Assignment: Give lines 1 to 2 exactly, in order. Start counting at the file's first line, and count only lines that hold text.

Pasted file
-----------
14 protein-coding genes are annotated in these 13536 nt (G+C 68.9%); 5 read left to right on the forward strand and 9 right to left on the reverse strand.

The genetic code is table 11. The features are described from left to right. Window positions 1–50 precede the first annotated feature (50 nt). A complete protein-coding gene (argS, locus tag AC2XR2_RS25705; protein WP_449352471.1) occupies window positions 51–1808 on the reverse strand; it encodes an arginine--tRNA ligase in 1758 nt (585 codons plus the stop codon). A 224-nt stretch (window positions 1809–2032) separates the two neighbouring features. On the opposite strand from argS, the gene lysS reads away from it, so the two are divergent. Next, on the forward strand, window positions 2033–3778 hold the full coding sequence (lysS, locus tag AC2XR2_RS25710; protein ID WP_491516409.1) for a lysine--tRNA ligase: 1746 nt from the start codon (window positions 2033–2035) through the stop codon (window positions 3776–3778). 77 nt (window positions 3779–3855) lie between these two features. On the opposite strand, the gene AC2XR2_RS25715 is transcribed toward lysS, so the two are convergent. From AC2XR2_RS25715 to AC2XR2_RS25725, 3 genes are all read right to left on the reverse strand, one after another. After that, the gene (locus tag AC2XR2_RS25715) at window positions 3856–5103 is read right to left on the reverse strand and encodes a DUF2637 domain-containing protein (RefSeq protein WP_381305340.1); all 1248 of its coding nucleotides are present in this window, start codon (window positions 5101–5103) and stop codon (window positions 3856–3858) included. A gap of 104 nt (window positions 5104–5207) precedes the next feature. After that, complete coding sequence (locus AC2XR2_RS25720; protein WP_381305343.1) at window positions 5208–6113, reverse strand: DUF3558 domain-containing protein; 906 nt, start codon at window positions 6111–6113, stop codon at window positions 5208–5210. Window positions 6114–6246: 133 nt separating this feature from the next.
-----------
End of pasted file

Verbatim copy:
14 protein-coding genes are annotated in these 13536 nt (G+C 68.9%); 5 read left to right on the forward strand and 9 right to left on the reverse strand.

The genetic code is table 11. The features are described from left to right. Window positions 1–50 precede the first annotated feature (50 nt). A complete protein-coding gene (argS, locus tag AC2XR2_RS25705; protein WP_449352471.1) occupies window positions 51–1808 on the reverse strand; it encodes an arginine--tRNA ligase in 1758 nt (585 codons plus the stop codon). A 224-nt stretch (window positions 1809–2032) separates the two neighbouring features. On the opposite strand from argS, the gene lysS reads away from it, so the two are divergent. Next, on the forward strand, window positions 2033–3778 hold the full coding sequence (lysS, locus tag AC2XR2_RS25710; protein ID WP_491516409.1) for a lysine--tRNA ligase: 1746 nt from the start codon (window positions 2033–2035) through the stop codon (window positions 3776–3778). 77 nt (window positions 3779–3855) lie between these two features. On the opposite strand, the gene AC2XR2_RS25715 is transcribed toward lysS, so the two are convergent. From AC2XR2_RS25715 to AC2XR2_RS25725, 3 genes are all read right to left on the reverse strand, one after another. After that, the gene (locus tag AC2XR2_RS25715) at window positions 3856–5103 is read right to left on the reverse strand and encodes a DUF2637 domain-containing protein (RefSeq protein WP_381305340.1); all 1248 of its coding nucleotides are present in this window, start codon (window positions 5101–5103) and stop codon (window positions 3856–3858) included. A gap of 104 nt (window positions 5104–5207) precedes the next feature. After that, complete coding sequence (locus AC2XR2_RS25720; protein WP_381305343.1) at window positions 5208–6113, reverse strand: DUF3558 domain-containing protein; 906 nt, start codon at window positions 6111–6113, stop codon at window positions 5208–5210. Window positions 6114–6246: 133 nt separating this feature from the next.